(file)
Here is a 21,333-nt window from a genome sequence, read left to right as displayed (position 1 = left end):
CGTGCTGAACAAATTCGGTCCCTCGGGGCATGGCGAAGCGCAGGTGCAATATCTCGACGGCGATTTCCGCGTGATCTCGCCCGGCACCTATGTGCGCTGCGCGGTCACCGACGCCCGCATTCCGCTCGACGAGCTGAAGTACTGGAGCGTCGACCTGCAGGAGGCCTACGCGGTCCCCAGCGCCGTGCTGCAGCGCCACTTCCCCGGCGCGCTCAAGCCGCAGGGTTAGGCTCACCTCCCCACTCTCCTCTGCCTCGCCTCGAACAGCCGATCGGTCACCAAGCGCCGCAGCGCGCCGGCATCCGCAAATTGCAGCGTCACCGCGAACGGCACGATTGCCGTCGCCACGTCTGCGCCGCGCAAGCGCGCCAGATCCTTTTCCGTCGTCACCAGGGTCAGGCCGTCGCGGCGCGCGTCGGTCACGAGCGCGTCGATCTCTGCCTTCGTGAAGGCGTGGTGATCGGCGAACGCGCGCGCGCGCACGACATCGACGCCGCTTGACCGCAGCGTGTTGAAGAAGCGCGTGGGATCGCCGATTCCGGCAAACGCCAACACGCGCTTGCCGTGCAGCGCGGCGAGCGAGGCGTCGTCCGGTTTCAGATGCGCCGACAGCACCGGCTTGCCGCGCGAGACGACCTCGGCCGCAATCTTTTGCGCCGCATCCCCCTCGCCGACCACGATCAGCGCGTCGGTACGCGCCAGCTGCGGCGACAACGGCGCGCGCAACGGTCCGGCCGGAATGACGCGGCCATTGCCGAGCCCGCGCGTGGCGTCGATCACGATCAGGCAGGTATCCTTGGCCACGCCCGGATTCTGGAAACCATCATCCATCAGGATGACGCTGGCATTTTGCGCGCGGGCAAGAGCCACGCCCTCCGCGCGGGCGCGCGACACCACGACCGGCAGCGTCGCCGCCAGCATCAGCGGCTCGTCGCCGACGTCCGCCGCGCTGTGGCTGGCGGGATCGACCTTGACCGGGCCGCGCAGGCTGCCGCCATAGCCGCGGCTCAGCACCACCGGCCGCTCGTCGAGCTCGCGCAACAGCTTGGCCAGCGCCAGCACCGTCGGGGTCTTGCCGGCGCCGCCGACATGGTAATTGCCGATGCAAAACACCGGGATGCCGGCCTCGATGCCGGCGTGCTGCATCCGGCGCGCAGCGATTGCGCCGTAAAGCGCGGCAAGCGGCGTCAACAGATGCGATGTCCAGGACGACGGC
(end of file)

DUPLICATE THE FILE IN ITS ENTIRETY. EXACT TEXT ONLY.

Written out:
Here is a 21,333-nt window from a genome sequence, read left to right as displayed (position 1 = left end):
CGTGCTGAACAAATTCGGTCCCTCGGGGCATGGCGAAGCGCAGGTGCAATATCTCGACGGCGATTTCCGCGTGATCTCGCCCGGCACCTATGTGCGCTGCGCGGTCACCGACGCCCGCATTCCGCTCGACGAGCTGAAGTACTGGAGCGTCGACCTGCAGGAGGCCTACGCGGTCCCCAGCGCCGTGCTGCAGCGCCACTTCCCCGGCGCGCTCAAGCCGCAGGGTTAGGCTCACCTCCCCACTCTCCTCTGCCTCGCCTCGAACAGCCGATCGGTCACCAAGCGCCGCAGCGCGCCGGCATCCGCAAATTGCAGCGTCACCGCGAACGGCACGATTGCCGTCGCCACGTCTGCGCCGCGCAAGCGCGCCAGATCCTTTTCCGTCGTCACCAGGGTCAGGCCGTCGCGGCGCGCGTCGGTCACGAGCGCGTCGATCTCTGCCTTCGTGAAGGCGTGGTGATCGGCGAACGCGCGCGCGCGCACGACATCGACGCCGCTTGACCGCAGCGTGTTGAAGAAGCGCGTGGGATCGCCGATTCCGGCAAACGCCAACACGCGCTTGCCGTGCAGCGCGGCGAGCGAGGCGTCGTCCGGTTTCAGATGCGCCGACAGCACCGGCTTGCCGCGCGAGACGACCTCGGCCGCAATCTTTTGCGCCGCATCCCCCTCGCCGACCACGATCAGCGCGTCGGTACGCGCCAGCTGCGGCGACAACGGCGCGCGCAACGGTCCGGCCGGAATGACGCGGCCATTGCCGAGCCCGCGCGTGGCGTCGATCACGATCAGGCAGGTATCCTTGGCCACGCCCGGATTCTGGAAACCATCATCCATCAGGATGACGCTGGCATTTTGCGCGCGGGCAAGAGCCACGCCCTCCGCGCGGGCGCGCGACACCACGACCGGCAGCGTCGCCGCCAGCATCAGCGGCTCGTCGCCGACGTCCGCCGCGCTGTGGCTGGCGGGATCGACCTTGACCGGGCCGCGCAGGCTGCCGCCATAGCCGCGGCTCAGCACCACCGGCCGCTCGTCGAGCTCGCGCAACAGCTTGGCCAGCGCCAGCACCGTCGGGGTCTTGCCGGCGCCGCCGACATGGTAATTGCCGATGCAAAACACCGGGATGCCGGCCTCGATGCCGGCGTGCTGCATCCGGCGCGCAGCGATTGCGCCGTAAAGCGCGGCAAGCGGCGTCAACAGATGCGATGTCCAGGACGACGGC